Phase 2: Define New Systems Requirements:- In phase 2 of the SDLC, systems analyst defines the requirement of the new system in detail and evaluates alternative solutions to problems. In phase 2 the analyst focus attention on what they –and the user –want the new system to do. But before designing the new system, the analysts have to define the requirements that it must satisfy. And the requirements must be defined very carefully; otherwise the new system might not end up doing what the users hope it will do.
Purpose of Phase 2 In the second phase of the SDLC, the analyst defines the requirements for the new system in enough detail so both computer professionals and users know exactly what the new system is going to do and how the system is going to do it. Needless to say, these requirements should solve the problems identified in the first phase. Requirements That Affect Software Requirements That Affect Hardware Evaluating Alternative Solutions Systems Requirements Report
Phase 3: Design the new system In phase 3 of the SDLC, systems analyst and designers do the actual design work, often using computer-aided systems engineering tools to speed up the design process. Purpose of phase 3 Phase 3 involves two main objectives: (1) to design the new system and (2) to establish a sound framework of controls within the new system should operate. Tools used are, among others, data flow diagrams, systems flowcharts, program flowcharts (used by programmers writing software programs), structured design and programming, and prototyping.
-Computer –added systems engineering (CASE) tools -Project dictionary organization. -Among other outputs, CASE tools can generate: -Designing New Systems Controls and Security Functions Concluding the Design phase At the end of pahse3, the analyst / design complete, organize, and assemble the new systems design documentation by using a combination of the tools and techniques discussed earlier in the chapter. The documentation should include: A complete overview of the new system as a whole
Phase 4: Develop the new System and Have Users Test it:- In the fourth phase of the SDLC, hardware and software are obtained, and the new system is tested. Purpose of phase 4 During Phase 4, four major activities occur: Acquire software Acquire hardware Train the users Test the new system
Phase 5: Implement the New system:- In the fifth phase of the SDLC, final operating documentation and procedures are created, files are converted, and the new system is used. Conversion to the new system may proceed in four ways: direct, parallel, phased, or pilot. Purpose of Phase 5 The implementation phase, which gets the new system up and running, involves creating the final operating documentation and procedures, converting files, and using the new system.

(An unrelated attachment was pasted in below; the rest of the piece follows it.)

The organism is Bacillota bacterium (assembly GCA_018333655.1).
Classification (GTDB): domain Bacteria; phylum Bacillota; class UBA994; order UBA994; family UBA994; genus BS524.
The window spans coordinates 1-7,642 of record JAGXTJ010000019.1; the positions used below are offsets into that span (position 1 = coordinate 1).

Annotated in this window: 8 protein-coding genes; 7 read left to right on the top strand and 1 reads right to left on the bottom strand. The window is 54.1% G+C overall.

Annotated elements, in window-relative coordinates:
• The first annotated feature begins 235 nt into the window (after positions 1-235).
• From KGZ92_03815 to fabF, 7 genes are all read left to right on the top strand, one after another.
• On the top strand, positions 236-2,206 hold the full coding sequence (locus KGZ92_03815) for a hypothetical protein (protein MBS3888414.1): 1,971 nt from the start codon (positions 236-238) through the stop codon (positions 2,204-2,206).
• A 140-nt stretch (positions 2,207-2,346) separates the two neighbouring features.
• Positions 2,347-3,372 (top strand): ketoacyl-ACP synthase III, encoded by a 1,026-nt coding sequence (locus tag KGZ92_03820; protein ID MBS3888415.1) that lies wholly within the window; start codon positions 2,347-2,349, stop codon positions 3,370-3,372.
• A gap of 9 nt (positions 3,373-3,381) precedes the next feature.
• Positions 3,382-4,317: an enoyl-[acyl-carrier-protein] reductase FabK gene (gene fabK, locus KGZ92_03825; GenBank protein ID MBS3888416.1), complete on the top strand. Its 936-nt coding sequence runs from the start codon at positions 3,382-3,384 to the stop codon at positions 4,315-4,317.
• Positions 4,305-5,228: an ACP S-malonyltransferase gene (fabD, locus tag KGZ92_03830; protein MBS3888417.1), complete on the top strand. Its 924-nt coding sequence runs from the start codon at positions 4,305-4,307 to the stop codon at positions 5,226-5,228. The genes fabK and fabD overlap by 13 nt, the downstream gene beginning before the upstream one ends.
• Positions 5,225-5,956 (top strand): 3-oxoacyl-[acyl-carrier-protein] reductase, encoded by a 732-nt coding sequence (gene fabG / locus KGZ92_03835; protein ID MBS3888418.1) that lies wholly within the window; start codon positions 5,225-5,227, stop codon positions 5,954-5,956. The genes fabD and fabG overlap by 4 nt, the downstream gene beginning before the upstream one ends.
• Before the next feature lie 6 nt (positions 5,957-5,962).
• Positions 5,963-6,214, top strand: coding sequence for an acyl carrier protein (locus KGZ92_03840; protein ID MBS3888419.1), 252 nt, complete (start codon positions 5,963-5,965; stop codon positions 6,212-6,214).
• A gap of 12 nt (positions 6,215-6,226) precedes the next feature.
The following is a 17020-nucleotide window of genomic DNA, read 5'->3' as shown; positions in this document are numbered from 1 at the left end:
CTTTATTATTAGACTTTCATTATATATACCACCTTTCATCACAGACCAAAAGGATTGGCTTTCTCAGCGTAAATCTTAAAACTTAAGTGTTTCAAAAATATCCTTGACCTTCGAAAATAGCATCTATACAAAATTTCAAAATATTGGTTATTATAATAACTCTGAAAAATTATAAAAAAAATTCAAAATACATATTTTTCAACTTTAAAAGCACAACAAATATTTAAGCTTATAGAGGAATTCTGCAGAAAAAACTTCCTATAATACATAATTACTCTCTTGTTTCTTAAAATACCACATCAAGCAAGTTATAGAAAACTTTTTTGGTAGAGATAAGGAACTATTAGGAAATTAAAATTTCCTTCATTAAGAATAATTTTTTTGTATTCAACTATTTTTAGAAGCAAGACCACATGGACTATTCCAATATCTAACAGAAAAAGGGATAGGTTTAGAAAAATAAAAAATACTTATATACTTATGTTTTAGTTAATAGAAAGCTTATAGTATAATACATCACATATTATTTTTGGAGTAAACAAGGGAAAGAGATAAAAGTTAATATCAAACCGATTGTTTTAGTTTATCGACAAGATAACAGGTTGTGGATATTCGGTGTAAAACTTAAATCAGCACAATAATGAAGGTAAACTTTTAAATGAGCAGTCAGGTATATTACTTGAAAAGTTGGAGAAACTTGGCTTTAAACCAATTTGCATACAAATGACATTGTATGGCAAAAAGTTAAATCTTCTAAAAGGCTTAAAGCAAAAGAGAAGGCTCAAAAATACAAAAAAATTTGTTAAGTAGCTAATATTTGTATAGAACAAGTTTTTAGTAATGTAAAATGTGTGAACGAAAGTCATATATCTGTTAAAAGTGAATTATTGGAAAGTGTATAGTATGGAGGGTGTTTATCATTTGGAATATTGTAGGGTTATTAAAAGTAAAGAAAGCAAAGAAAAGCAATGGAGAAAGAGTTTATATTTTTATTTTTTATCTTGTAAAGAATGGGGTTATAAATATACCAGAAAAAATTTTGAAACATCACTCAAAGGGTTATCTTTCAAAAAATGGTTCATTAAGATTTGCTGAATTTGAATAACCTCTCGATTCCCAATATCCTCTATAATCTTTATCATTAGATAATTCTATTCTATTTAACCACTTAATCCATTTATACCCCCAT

New system Old system New system Old system New system 1. Direct-implementation : All- at-once change 2.Parallel implementation: run at the same time. 3.Phased implementation: step-by-step change. 4. Pilot implementation: tried first in only one part of the company
Phase 6: Post implementation Evaluation and Maintenance (Support):- The last phase of the SDLC consists of keeping the system running through system audits and periodic evaluations. When the time and money spent on maintaining and updating a system reach a critical point, its time to start planning a new systems development life cycle. Purpose of Phase 6 After a new system has been in operation for several months and any necessary systems maintenance has been done, a formal evaluation –called a post implementation evaluation –of the new system takes place. This evaluation determines either that the new system is meeting its objectives or that certain things need to be done so that it will meet these objectives.
What Skills does the User Need? Why do Some Systems Development Projects Fail? The chances are great that a system development project will fail if a clearly define SDLC isn’t followed. Sometimes, however, even when companies go to the trouble to establish a formal and comprehensive SDLC, projects still fail to achieve their objectives. Why? Most failures can be traced to a breakdown in communications between the users and the data processing group and information-specialists. The reasons for failure often include: --Inadequate user involvement: --Continuation of a project that should have been canceled: --The failure of two more portions of the new system to fit together properly (called system integration):